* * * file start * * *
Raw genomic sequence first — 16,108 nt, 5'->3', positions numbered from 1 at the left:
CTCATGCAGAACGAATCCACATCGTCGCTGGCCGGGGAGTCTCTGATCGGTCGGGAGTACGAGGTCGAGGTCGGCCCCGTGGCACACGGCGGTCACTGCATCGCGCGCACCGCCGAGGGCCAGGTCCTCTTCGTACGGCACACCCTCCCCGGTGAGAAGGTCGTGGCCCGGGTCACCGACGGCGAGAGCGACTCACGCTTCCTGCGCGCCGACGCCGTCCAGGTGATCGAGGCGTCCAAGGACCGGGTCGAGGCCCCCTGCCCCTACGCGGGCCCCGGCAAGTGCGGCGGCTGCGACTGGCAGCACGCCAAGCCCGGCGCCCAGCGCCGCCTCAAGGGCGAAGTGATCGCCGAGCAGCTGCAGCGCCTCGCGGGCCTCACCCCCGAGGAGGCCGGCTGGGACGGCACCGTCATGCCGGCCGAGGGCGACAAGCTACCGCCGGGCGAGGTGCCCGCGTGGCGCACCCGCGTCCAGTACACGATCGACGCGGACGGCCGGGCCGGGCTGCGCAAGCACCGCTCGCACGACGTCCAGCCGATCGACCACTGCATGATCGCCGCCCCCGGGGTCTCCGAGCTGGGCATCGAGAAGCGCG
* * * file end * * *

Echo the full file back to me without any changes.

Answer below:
Raw genomic sequence first — 16,108 nt, 5'->3', positions numbered from 1 at the left:
CTCATGCAGAACGAATCCACATCGTCGCTGGCCGGGGAGTCTCTGATCGGTCGGGAGTACGAGGTCGAGGTCGGCCCCGTGGCACACGGCGGTCACTGCATCGCGCGCACCGCCGAGGGCCAGGTCCTCTTCGTACGGCACACCCTCCCCGGTGAGAAGGTCGTGGCCCGGGTCACCGACGGCGAGAGCGACTCACGCTTCCTGCGCGCCGACGCCGTCCAGGTGATCGAGGCGTCCAAGGACCGGGTCGAGGCCCCCTGCCCCTACGCGGGCCCCGGCAAGTGCGGCGGCTGCGACTGGCAGCACGCCAAGCCCGGCGCCCAGCGCCGCCTCAAGGGCGAAGTGATCGCCGAGCAGCTGCAGCGCCTCGCGGGCCTCACCCCCGAGGAGGCCGGCTGGGACGGCACCGTCATGCCGGCCGAGGGCGACAAGCTACCGCCGGGCGAGGTGCCCGCGTGGCGCACCCGCGTCCAGTACACGATCGACGCGGACGGCCGGGCCGGGCTGCGCAAGCACCGCTCGCACGACGTCCAGCCGATCGACCACTGCATGATCGCCGCCCCCGGGGTCTCCGAGCTGGGCATCGAGAAGCGCG